‘Bordeaux blend’ (which, ironically, never appears on a Bordeaux label) is a loaded term, meant to elicit emotion and stir memories. That’s not a bad thing: In fact, it’s a paean to the world’s most synergistic appellation, where the art of the blend is the soul of the substance.
In France, wine discussions generally center on terroir—a sense of place—and the winemaker—the alchemy that someone discovers within their terroir. Grape varieties rarely enter the conversation except academically, because they are either a given, like in Burgundy, which circles single variety reds (Pinot Noir) and whites (Chardonnay), or else the art of the blend creates a wine that end up being greater than the sum of its parts.
Bordeaux is a complicated beast, bestowed with geography and climate that lends itself to the nurturing of multiple grape varieties. The wisdom of experience has honed the list of legally allowable grapes to six for red wine (Cabernet Sauvignon, Cabernet Franc, Merlot, Malbec, Carménère, and Petit Verdot), although climate change has become such a fact of life in Bordeaux that last year, in an effort to address global warming, France’s Institut National de l’Origine et de la Qualité INAO officially upended tradition and approved four new red wine grapes for Bordeaux, Arinarnoa, Castets, Marselan, and Touriga Nacional. The future will dictate how they perform in blends.
The art of the blend begins before the first vine is planted; Bordeaux is a vast quilt of soil types that make some plots better suited for Merlot, others for Cabernet Franc, and so on. Each grape has a laundry list of physiological requirements, and the wise grower is in tune with them all. Thus, the graveled, quick-draining acres of Bordeaux’s Left Bank tend to be planted to Cabernet Sauvignon—a grape which thrives best with dry feet and delves deeply into the ground to produce juice bright with acidity, while the clay-heavy, moisture-retaining soil of the Right Bank is the environment preferred by Merlot, where the results are muscular and fleshy. Yet individual estates rarely possess monolithic geologies, and changing elevations offer certain vineyard sites better sun and wind exposures; as a result, most châteaux plant at least a couple types of grapes. And in the Haut-Médoc, home to some of Bordeaux’s most revered estates, the 10,000 acres of vineland is about half Cabernet Sauvignon with the rest divvied up between Merlot and Petit Verdot along with a negligible quantities of Malbec.
In any winery, once the grapes are harvested, the cellar work begins, and this is when the artisan winemaker truly plies his/her craft; the art of the blend. You cannot change vine placement or cultivars without extensive work, but a vigneron can (and must) evaluate how each variety does over the course of a growing season. That determines next steps, including varietal percentages for the final cuvée, extraction levels, élevage times (in oak, concrete or steel), whether malolactic fermentation is necessary to tame acids, and, of utmost importance, whether the wine will be aged as separate components or as a married blend. Rarely is there anything random about such decision-making; it is the culmination of experience and finely-honed palates. A winemaker must understand intrinsically not only how the wine will perform in the barrel, but how it will change inside the bottle over many years.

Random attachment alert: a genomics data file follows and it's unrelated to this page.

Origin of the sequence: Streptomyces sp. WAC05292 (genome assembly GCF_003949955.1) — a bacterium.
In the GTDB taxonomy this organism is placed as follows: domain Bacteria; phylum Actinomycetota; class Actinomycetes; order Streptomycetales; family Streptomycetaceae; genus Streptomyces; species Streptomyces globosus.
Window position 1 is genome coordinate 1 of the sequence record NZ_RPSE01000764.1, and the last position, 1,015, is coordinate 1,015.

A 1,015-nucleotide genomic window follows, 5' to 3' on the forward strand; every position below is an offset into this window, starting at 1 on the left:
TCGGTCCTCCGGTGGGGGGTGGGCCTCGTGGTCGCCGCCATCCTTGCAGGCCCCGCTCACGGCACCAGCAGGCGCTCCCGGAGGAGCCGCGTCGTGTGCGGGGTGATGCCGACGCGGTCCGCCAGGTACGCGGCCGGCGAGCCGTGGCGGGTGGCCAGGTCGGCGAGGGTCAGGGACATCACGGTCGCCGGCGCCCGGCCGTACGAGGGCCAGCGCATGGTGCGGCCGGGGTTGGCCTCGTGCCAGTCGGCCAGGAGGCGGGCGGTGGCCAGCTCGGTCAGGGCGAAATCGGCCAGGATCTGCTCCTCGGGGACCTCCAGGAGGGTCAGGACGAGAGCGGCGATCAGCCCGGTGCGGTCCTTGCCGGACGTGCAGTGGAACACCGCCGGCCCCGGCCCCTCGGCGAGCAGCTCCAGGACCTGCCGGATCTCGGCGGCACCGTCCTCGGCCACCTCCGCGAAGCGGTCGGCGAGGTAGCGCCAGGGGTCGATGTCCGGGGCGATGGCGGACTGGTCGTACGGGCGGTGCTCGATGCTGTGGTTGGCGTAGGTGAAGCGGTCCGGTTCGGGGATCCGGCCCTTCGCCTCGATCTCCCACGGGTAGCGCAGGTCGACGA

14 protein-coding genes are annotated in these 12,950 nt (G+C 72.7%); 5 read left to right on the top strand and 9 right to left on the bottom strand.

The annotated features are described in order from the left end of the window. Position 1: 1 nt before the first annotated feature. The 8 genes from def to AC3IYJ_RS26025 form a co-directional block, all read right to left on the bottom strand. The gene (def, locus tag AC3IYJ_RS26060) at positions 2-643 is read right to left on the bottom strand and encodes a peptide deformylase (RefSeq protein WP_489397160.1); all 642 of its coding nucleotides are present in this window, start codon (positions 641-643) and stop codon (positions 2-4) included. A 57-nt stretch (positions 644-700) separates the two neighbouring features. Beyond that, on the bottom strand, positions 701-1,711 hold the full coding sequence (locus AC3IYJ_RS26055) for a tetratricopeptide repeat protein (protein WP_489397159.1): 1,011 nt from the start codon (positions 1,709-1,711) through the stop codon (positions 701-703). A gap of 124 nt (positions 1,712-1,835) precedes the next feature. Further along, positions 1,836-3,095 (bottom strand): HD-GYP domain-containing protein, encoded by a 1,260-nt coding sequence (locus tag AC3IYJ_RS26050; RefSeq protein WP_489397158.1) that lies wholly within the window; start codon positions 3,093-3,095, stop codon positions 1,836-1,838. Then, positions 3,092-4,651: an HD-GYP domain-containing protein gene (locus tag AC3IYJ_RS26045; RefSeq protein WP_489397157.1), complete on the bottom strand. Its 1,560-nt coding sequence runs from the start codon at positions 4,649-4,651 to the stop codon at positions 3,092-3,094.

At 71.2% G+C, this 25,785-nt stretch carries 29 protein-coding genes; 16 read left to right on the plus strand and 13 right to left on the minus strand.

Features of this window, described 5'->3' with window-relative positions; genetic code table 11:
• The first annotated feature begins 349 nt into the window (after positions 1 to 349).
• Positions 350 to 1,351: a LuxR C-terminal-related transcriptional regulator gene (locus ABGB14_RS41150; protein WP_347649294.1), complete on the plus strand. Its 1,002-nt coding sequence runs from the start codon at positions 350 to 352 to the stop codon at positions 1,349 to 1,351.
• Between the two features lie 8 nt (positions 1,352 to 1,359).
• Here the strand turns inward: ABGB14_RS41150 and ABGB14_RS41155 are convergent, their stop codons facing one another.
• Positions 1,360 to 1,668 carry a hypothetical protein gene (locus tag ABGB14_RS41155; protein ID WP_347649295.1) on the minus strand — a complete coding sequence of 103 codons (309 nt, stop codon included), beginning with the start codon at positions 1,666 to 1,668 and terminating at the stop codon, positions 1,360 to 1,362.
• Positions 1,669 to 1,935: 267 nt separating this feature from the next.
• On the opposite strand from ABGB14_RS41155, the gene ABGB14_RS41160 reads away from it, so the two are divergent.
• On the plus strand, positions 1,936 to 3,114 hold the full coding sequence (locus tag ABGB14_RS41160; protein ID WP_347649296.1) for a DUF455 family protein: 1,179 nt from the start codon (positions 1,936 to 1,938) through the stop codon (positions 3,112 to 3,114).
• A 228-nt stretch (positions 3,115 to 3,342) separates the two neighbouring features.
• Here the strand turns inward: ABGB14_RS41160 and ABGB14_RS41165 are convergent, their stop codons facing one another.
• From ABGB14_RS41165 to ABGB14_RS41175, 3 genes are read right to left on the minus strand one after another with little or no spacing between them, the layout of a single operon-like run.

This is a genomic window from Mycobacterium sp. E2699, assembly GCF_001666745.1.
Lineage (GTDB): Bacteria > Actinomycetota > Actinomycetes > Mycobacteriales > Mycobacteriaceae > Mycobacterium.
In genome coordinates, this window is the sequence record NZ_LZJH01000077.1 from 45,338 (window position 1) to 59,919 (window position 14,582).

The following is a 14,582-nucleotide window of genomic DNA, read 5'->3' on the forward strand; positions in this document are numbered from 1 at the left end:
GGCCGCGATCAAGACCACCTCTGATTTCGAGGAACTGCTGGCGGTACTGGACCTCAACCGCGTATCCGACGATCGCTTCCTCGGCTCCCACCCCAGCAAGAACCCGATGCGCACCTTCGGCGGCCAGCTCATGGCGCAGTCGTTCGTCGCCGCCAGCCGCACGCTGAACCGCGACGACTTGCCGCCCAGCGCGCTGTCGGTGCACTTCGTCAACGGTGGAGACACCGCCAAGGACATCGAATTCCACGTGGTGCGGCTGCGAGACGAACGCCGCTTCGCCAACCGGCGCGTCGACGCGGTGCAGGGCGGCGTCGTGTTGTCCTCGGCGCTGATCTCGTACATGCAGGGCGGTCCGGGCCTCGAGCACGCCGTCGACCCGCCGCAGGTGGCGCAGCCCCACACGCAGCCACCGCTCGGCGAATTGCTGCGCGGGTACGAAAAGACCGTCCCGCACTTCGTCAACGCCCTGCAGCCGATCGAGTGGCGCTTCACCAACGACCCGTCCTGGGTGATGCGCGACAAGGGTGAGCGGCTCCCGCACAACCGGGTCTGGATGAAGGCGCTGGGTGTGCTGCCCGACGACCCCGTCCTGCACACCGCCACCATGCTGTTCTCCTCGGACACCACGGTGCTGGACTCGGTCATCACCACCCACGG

Haut-Médoc is a sub-appellation of the Médoc AOP, and represents only a small fraction of Médoc wines. Of the fifteen wine-producing communes of the Haut-Médoc, eight are located along the waterfront of Garonne and Gironde while seven lie inland. Originally an area of salt marsh, most of Haut-Médoc’s early agricultural history involved animal grazing rather than viticulture, so credit is due to 17th century Dutch merchants for engineering a drainage project to convert sufficient marshland into vineyards in order to provide the burgeoning British wine market with an alternative to the Portuguese wines then in vogue. It is fair to say that their mission was accomplished. Still, the climate of Bordeaux is subject to more fluctuation than, say, Oporto, and growers remain beholden to nature.
2018 was the sort of schizophrenic, binary season that has become more common in recent years, no doubt the result of global warming. Hard and steady rains in the first half of 2018 were followed by prolonged periods of heat and drought. With water tables raised sufficiently high, the vines did not suffer tremendously, but like all living things, extremes are not optimal—it’s like guzzling water on Monday, without access to water for rest of the week. Still, other than a hailstorm that decimated at least one estate, Haut-Médoc did well in 2018; the broad Gironde helps moderate summer temperatures and the skill and experience of the winemaker came into play; the art of the blend enabled some of the region’s lesser-known châteaux to conjure up marvelous wines that represent outstanding values.
This package, with dozen bottles ($297, all inclusive), contains selections from six of Haut-Médoc’s most highly regarded growers. The diversity of the wines in this package explains the variety of different terroirs over this area, a rarity within one and the same appellation. Despite these differences due to this mosaic of climatic and geological influence, the wines share the same family traits.